There is a classic
's "An Unmarried Woman," the 1978 film the actress will be remembered for most in a career that kept her busy with work nearly until her death on Friday. She's walking down a crowded
sidewalk having just learned her husband is leaving her for someone half her age, the fresh wound visible only in those eyes, a soft cornflower blue gone stone cold.
She stops to steady herself, throws up, shakes it off, then moves on. Clayburgh had a way of making moments like these so real she would break my heart. Her portrayal of the affluent, urban, urbane Erica would earn her
Women like that became, in a sense, Clayburgh women. They were flawed, vulnerable, feisty, funny, sometimes steely and always smart. They were a better, more beautiful version of what many of us wanted to be, but only slightly. Like everything else about Clayburgh, her beauty was subtle, never showy. It's why she could pull off dowdy in "Starting Over," the 1979 film that would bring a second Oscar nod. As an elementary school teacher and the new love interest for
' divorcing writer, she's a plainer Jane forced to compete for his affections with his ex, the luminous
For all the darker, conflicted roles she would play through the years, Clayburgh had a great sense of comic timing. As the brassy
in 1976's "Gable & Lombard" with
, she was charming as the outspoken young actress willing to risk fame for the man she loved. It was her first starring role after years of minor ones that kept her shifting between stage, TV and film, a pattern she would continue. It would be opposite
in "Silver Streak" later that year that she would cement her comedy chops — proving what lightheaded fun understatement could be against Wilder's over the top.
Clayburgh had a way of classing up whatever project she was involved with, a studied intelligence, a natural grace. Though the projects might fail her, and many of them did, she rarely failed them. As a fictional Supreme Court justice breaking into that all-male bastion in "First Monday in October," she was brilliant turning congressional hearings into a cerebral tennis match that she won without breaking a sweat. In portraying actress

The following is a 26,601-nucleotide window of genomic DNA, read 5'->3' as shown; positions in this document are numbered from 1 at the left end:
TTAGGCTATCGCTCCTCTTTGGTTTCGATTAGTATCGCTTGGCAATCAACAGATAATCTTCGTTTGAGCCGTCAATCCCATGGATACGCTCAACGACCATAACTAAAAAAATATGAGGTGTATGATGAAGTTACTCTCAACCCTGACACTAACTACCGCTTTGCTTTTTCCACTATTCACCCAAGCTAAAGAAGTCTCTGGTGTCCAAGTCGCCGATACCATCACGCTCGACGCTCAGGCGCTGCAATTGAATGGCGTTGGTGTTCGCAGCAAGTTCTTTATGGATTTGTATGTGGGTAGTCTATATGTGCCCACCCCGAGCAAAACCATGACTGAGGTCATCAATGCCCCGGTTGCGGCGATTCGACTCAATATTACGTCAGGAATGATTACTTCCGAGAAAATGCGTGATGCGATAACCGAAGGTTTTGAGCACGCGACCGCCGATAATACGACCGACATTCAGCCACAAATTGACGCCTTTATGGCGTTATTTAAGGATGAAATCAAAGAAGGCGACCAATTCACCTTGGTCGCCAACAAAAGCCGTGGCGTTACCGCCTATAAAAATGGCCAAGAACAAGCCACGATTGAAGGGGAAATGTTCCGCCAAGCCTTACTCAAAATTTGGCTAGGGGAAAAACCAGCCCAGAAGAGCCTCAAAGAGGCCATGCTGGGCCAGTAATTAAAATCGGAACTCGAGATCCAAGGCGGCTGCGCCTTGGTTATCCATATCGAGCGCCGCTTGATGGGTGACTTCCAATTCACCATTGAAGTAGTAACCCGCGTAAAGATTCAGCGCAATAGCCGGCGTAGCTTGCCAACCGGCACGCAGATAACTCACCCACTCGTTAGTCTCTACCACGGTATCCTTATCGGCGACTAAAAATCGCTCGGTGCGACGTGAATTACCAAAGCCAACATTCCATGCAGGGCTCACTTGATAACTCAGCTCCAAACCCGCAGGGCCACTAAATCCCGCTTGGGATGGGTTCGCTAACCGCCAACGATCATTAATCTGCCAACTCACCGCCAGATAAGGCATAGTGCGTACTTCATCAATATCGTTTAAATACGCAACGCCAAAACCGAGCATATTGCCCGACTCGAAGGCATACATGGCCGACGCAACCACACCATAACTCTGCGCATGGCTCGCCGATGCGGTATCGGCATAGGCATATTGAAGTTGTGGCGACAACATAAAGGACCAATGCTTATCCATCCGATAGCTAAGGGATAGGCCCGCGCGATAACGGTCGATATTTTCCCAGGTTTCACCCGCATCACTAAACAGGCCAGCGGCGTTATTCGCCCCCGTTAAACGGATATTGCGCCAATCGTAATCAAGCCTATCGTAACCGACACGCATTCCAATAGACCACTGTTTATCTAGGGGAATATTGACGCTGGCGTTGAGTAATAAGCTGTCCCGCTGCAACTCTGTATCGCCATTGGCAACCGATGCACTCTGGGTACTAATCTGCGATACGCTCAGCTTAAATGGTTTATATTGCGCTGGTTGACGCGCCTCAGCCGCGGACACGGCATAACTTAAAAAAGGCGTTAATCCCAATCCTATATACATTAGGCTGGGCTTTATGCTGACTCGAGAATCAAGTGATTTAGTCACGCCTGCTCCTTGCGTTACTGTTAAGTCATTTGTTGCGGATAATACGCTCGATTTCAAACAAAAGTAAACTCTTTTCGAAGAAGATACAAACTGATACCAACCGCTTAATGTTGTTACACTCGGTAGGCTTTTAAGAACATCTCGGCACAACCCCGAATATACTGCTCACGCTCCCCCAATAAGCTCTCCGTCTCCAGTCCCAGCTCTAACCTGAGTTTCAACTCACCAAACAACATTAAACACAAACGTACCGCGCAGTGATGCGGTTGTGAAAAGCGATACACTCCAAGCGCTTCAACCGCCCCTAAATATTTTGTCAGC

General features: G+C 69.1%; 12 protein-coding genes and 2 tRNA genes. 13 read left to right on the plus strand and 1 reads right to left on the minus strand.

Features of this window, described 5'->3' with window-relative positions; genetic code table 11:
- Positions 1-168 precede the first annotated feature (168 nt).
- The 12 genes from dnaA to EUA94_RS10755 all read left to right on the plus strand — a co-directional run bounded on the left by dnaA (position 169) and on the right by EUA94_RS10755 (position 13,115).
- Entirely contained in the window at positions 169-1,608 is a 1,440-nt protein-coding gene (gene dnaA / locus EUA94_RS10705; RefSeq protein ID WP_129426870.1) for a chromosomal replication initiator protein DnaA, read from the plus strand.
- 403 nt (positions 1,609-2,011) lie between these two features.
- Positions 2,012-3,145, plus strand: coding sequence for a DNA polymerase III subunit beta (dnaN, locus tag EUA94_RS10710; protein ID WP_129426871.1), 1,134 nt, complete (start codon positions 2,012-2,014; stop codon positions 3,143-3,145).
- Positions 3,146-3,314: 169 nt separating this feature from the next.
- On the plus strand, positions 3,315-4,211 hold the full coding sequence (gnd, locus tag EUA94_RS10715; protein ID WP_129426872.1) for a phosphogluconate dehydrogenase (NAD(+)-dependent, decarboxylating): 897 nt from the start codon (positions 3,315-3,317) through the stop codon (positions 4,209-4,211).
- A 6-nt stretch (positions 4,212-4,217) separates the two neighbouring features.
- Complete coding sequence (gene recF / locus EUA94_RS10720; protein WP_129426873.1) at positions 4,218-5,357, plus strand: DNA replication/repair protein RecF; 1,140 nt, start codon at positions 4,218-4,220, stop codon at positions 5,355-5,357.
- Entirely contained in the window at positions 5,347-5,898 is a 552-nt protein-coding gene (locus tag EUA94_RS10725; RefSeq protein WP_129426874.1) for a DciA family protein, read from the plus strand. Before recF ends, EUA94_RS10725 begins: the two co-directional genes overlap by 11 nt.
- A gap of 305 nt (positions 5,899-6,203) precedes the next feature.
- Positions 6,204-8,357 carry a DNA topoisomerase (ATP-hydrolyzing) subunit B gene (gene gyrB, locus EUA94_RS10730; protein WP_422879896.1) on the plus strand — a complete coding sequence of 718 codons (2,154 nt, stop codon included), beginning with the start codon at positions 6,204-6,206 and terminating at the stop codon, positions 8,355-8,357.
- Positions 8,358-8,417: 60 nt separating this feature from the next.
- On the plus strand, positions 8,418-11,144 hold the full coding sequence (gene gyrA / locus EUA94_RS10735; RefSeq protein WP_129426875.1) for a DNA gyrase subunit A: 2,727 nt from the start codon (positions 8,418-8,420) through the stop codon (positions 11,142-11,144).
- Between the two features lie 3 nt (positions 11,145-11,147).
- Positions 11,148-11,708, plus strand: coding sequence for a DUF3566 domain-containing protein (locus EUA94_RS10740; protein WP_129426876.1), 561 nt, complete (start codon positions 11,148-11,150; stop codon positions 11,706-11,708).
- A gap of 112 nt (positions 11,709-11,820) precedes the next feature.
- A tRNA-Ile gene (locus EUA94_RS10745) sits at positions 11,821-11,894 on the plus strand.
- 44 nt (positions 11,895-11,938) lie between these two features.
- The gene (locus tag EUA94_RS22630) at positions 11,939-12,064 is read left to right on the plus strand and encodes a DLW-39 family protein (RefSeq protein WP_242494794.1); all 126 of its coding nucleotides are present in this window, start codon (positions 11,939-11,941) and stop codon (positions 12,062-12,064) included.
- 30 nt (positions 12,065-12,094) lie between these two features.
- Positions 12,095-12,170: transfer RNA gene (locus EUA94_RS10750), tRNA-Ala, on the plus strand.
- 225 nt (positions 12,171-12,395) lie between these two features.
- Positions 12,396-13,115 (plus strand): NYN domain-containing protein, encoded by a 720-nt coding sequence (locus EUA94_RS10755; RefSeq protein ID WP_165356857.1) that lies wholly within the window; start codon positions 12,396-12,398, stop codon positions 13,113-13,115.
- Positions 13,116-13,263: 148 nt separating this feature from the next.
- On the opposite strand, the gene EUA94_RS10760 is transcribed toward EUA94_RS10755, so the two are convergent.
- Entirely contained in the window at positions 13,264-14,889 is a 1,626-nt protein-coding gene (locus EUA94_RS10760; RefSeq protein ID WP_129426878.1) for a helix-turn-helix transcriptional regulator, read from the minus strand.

's battle against
in "Reason for Living," she was able to elevate an otherwise forgettable TV film, although it would take her death to realize that perhaps she took the project on because it came not long after she learned about her leukemia, a 21-year struggle she chose to keep in the shadows. Like
, she never wanted to play the victim.
Some of her best film work went almost unnoticed. For example, as a young widow in an incestuous relationship with her teenaged son in
's "Luna," somehow she made the unthinkable understandable. And her heart was never more on her sleeve than in "I'm Dancing as Fast as I Can." Written by her husband, playwright David Rabe, the 1982 film is based on Barbara Gordon's chilling memoir of that deadly cocktail of stress, ambition, Valium and controlling men. Clayburgh traded subtlety for searing, a choice many found too unnerving at the time. Perhaps because we're more accustomed to high-end meltdowns now, it proves better with age.
In time, the film roles would shrink, the roles downsized, more around the edges, like the psychiatrist's kibble-snacking, couch potato wife in "Running With Scissors." Like many actresses of a certain age, she would find juicier roles on television. In her recent stint as Tish, a nearly perfectly embodied
socialite and matriarch of "Dirty Sexy Money's" uber-rich clan of misfits, it seemed as if she had a found a home, at least until the
cancellation in spring '09.
She will be seen in two more films, including "Love & Other Drugs" this month. And no doubt she will do her usual well-crafted job. But "An Unmarried Woman" will be the one that stays with me. One of my favorite scenes comes late in the film as she is still finding her way in her newly single life. Again the street is crowded, so much so that even other New Yorkers heed the "Don't Walk" sign. But she strides through — without a second glance, without fear — facing whatever the future holds.